Unknown gunmen crossed into Yumbe District in Uganda on Wednesday night and shot dead Jacob Kuwinsuk Gale, the Member of Parliament for Yei River State Transitional Legislative Assembly.
According to Mr Alfred Kenneth Duku, the Minister of Information, Culture, Youth and Sport for Yei River State, Kuwinsuk Gale was in Yumbe with other South Sudan MPs to consult on the ongoing national dialogue.
While no rebel group has claimed responsibility for the killing, minister Duku said the legislator was killed by elements loyal to former vice president Riek Machar.
“The late was rushed to Midigo health facility but died enroute to Arua hospital,” Mr Duku said.
SPLA-IO has, however, denied responsibility for the killing. SPLA-IO spokesperson Col Gabriel Lam Paul said: “The SPLA-IO does not operate abroad especially in Uganda where the government protects and provides security of the South Sudan refugees. Our thoughts are with the family of the MP,” said Col Lam.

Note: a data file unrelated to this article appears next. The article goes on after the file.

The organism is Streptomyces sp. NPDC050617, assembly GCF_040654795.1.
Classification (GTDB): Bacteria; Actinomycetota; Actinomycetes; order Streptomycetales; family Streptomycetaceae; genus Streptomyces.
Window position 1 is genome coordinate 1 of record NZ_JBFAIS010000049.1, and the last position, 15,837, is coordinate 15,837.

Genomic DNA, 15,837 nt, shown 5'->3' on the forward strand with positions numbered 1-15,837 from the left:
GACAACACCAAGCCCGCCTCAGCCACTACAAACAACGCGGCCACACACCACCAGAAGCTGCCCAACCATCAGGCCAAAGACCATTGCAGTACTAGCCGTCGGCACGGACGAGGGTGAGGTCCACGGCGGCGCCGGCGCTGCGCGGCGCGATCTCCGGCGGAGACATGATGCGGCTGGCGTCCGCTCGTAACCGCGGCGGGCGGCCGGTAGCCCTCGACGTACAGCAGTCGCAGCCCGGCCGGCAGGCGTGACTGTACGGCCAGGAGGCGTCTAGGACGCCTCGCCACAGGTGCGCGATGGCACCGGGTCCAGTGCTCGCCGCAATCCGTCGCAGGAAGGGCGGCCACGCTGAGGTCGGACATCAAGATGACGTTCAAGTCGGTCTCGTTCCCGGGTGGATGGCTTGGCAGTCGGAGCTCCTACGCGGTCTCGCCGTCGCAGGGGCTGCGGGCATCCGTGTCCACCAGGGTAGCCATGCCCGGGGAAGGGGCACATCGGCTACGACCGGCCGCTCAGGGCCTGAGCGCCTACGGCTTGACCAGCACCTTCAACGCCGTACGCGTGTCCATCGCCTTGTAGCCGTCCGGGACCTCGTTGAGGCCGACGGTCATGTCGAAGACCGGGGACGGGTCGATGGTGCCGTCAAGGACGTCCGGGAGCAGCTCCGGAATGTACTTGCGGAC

The SPLA-IO controls the Ugandan border areas stretching from Yei to Kajo-Keji areas although another rebel group of Martin Kenyi also operates in Kajo-Keji.
The deceased MP served in the State Transitional Legislative Assembly as the chairperson for members’ affairs, gender and human rights committee.
The assassination of the legislator is a blow to the ongoing peace process in South Sudan.
The deceased was in the country as part of efforts to convince refugees to return to their country. The move follows the setting up of a peace committee by South Sudan president Salva Kiir.
The committee was tasked to, among others, revitalize the collapsed 2015 peace agreement.
Since fresh fighting broke out in Juba in July 2016 that scattered the August 2015 peace agreement, rebel groups keep on coming up; the number has now reached 11.
Experts on South Sudan say that this is an indication that the August 2015 peace agreement signed by the three groups—President Salva Kiir, rebel leader Dr Riek Machar and former detainees — did not take into consideration many other grievances in the country that are now coming to the fore.